Casting A Circle

Before you begin, think about what you’ll be doing inside the circle. Focus on the working you want to complete, and clear any negative thoughts from your mind – you want to remove all distractions from the task at hand. When you create a circle it acts as a barrier, containing all the energy you raise until you send it out or dispel it. You should have planned out where your circle will be, and you can mark its outline on the ground if you want. Bear in mind that what you are actually going to create will be three-dimensional; a protective bubble extending above your head, and below your feet. The ‘circle’ is simply where bubble intersects the ground. You will need lit incense and salt water on your altar, and your athame (or wand, or index finger) to hand.

When you are ready to begin take a few slow, deep breaths and calm yourself. When you feel relaxed and centered, say, “I cast this circle for [your aim / goal]. May it contain all the energies raised herein.” This statement of fact will help you focus your mind on both the creation of the circle itself, and the working that will be taking place inside it.

Take your athame (wand, index finger) in your projective hand (the one you write with) and walk to the East, the direction associated with Air and beginnings. You could choose to use a different direction if it made more sense to you. Point the athame at floor where you have decided the circle will be, and visualise energy flowing up from the ground beneath your feet. Direct it through your body, down your arm and out through your athame, forming into a wall in front of you. Remember that the ‘circle’ you see on the floor is actually three dimensional and extends both above you and below you. It is not a perfect sphere – if it were then your head and shoulders would stick out when you walked near the edge – but instead an egg, taller than it is wide.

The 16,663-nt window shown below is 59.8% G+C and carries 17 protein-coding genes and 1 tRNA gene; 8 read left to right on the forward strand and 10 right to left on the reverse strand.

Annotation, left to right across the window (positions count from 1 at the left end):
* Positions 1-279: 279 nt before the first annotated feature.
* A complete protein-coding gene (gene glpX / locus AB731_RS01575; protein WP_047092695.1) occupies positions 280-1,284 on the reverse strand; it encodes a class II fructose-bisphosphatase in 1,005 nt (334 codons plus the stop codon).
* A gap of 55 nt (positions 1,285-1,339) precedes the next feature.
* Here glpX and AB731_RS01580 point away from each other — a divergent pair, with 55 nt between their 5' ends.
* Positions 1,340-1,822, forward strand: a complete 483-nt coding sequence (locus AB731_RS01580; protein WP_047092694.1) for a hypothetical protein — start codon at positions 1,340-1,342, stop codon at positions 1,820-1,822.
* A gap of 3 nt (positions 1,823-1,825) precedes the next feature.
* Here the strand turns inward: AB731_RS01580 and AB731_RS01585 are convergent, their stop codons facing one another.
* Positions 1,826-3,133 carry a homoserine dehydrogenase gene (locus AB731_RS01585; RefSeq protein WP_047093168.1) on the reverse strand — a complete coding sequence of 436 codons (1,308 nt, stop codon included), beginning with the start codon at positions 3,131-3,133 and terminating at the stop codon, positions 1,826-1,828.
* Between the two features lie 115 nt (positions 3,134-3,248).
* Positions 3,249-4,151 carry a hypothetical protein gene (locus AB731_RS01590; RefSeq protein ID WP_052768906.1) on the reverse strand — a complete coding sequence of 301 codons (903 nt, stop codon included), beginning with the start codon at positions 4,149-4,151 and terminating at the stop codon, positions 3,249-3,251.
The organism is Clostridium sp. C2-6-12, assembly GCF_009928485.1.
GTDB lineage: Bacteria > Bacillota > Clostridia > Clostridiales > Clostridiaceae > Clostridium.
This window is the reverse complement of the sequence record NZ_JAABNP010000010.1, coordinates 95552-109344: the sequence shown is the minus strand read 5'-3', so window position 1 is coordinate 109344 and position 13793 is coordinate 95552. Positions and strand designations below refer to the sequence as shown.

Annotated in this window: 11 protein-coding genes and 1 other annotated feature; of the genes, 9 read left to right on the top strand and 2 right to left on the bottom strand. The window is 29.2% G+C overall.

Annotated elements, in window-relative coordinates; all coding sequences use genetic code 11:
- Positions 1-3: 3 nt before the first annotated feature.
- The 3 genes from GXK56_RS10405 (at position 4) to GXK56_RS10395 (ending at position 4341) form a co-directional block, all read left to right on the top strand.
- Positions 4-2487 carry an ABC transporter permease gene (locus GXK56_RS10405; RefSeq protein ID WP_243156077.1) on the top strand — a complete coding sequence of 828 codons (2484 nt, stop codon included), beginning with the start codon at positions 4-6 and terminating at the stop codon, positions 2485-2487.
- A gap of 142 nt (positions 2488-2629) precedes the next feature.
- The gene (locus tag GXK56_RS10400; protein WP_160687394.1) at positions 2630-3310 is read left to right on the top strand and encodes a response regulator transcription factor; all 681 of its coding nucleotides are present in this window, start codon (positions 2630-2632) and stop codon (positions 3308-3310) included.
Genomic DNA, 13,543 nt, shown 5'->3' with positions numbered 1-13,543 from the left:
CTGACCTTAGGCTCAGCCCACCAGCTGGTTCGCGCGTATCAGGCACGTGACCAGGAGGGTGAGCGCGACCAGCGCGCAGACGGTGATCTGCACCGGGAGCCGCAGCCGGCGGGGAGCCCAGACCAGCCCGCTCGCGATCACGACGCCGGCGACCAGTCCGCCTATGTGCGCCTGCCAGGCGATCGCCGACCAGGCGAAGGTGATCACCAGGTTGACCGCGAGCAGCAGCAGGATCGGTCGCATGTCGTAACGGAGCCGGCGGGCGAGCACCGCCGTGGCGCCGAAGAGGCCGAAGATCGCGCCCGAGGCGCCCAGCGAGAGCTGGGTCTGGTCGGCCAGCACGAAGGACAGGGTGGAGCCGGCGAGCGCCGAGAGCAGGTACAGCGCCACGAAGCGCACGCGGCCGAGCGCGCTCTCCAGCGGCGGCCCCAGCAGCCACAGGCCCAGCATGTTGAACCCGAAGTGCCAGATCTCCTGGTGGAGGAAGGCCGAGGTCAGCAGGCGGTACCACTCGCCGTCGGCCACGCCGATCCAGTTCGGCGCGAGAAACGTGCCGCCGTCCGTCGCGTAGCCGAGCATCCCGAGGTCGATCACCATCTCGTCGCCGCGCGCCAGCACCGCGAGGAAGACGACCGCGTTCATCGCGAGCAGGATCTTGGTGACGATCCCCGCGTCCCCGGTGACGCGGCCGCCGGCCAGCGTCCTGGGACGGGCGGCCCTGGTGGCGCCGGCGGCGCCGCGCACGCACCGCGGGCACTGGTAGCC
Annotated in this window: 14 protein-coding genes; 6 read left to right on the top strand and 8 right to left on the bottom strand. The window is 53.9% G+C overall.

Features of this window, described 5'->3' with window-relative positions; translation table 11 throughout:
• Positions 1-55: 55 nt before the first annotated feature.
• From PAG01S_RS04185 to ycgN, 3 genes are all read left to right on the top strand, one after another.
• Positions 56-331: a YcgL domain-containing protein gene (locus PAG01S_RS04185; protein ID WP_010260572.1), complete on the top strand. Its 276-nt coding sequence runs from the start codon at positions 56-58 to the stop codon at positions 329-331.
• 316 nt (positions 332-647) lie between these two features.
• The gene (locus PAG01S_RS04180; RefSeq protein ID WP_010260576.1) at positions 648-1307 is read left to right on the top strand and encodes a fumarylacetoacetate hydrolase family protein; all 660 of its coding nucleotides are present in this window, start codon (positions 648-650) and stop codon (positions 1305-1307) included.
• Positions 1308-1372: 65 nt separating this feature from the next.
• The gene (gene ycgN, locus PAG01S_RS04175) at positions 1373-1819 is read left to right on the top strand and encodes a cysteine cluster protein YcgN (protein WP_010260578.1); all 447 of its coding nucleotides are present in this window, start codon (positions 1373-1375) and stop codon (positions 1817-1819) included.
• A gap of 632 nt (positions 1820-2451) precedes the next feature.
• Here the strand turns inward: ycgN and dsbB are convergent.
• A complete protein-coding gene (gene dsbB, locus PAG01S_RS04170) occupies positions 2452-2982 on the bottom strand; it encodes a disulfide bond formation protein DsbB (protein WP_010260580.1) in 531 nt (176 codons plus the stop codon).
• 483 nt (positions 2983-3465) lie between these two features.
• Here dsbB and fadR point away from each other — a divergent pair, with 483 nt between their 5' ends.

Casting an egg shaped circle

Walk the perimeter of the circle in a clockwise direction, from East to South, West and North before returning to East. Visualise the energy flowing around you as you complete the circle. You could imagine it as a translucent, shimmering bubble, or perhaps as a solid wall of colour. It rises into a cone above your head, and sinks down into the floor beneath your feet. Visualise the energy slowly swirling clockwise about you, an ever-shifting wall of colour and protection.

Walk around the perimeter of the circle once more, this time with salt water from your altar. Sprinkle drops of the water along the edge of the circle as you go. Visualise the water washing away any murky, unpleasant colours in the bubble around you so that the bright, pleasant colours shine stronger than ever. The salt water is cleansing and purifying the circle that you have just cast. Once you have taken the water completely round the circle, return to your altar and take some burning incense. Walk the perimeter of the circle for a third time, wafting smoke from the incense outwards to the edge of the circle. Visualise the incense making the rich colours richer, and the bright colours brighter. Perhaps there’s a colour you associate with the smell of the incense, and you might picture that shining the brightest in your bubble now. The incense is adding its own special qualities and blessings to your circle.